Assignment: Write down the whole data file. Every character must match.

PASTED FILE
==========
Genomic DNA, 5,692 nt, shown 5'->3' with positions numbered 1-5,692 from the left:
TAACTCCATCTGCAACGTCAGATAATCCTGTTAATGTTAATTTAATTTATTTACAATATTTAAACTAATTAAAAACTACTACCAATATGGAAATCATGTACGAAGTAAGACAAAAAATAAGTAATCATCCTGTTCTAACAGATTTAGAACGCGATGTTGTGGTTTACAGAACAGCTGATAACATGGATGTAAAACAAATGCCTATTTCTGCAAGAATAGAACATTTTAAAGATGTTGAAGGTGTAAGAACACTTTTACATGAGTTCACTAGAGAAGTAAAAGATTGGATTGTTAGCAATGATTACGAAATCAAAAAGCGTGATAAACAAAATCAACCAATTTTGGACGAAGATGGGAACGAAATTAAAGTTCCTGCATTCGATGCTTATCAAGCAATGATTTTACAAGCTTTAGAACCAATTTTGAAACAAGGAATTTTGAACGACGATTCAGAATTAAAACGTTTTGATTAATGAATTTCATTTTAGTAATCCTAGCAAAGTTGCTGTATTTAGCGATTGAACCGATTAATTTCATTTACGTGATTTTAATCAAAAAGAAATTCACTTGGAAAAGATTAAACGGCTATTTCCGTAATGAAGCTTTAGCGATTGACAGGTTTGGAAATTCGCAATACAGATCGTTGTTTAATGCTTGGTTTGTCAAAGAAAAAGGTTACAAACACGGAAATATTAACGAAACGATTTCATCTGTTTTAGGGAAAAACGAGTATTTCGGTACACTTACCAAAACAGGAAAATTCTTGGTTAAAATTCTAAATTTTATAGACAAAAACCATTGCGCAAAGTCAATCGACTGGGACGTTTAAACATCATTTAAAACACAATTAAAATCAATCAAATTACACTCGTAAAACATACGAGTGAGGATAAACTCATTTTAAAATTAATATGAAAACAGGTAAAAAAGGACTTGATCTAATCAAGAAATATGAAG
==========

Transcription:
Genomic DNA, 5,692 nt, shown 5'->3' with positions numbered 1-5,692 from the left:
TAACTCCATCTGCAACGTCAGATAATCCTGTTAATGTTAATTTAATTTATTTACAATATTTAAACTAATTAAAAACTACTACCAATATGGAAATCATGTACGAAGTAAGACAAAAAATAAGTAATCATCCTGTTCTAACAGATTTAGAACGCGATGTTGTGGTTTACAGAACAGCTGATAACATGGATGTAAAACAAATGCCTATTTCTGCAAGAATAGAACATTTTAAAGATGTTGAAGGTGTAAGAACACTTTTACATGAGTTCACTAGAGAAGTAAAAGATTGGATTGTTAGCAATGATTACGAAATCAAAAAGCGTGATAAACAAAATCAACCAATTTTGGACGAAGATGGGAACGAAATTAAAGTTCCTGCATTCGATGCTTATCAAGCAATGATTTTACAAGCTTTAGAACCAATTTTGAAACAAGGAATTTTGAACGACGATTCAGAATTAAAACGTTTTGATTAATGAATTTCATTTTAGTAATCCTAGCAAAGTTGCTGTATTTAGCGATTGAACCGATTAATTTCATTTACGTGATTTTAATCAAAAAGAAATTCACTTGGAAAAGATTAAACGGCTATTTCCGTAATGAAGCTTTAGCGATTGACAGGTTTGGAAATTCGCAATACAGATCGTTGTTTAATGCTTGGTTTGTCAAAGAAAAAGGTTACAAACACGGAAATATTAACGAAACGATTTCATCTGTTTTAGGGAAAAACGAGTATTTCGGTACACTTACCAAAACAGGAAAATTCTTGGTTAAAATTCTAAATTTTATAGACAAAAACCATTGCGCAAAGTCAATCGACTGGGACGTTTAAACATCATTTAAAACACAATTAAAATCAATCAAATTACACTCGTAAAACATACGAGTGAGGATAAACTCATTTTAAAATTAATATGAAAACAGGTAAAAAAGGACTTGATCTAATCAAGAAATATGAAG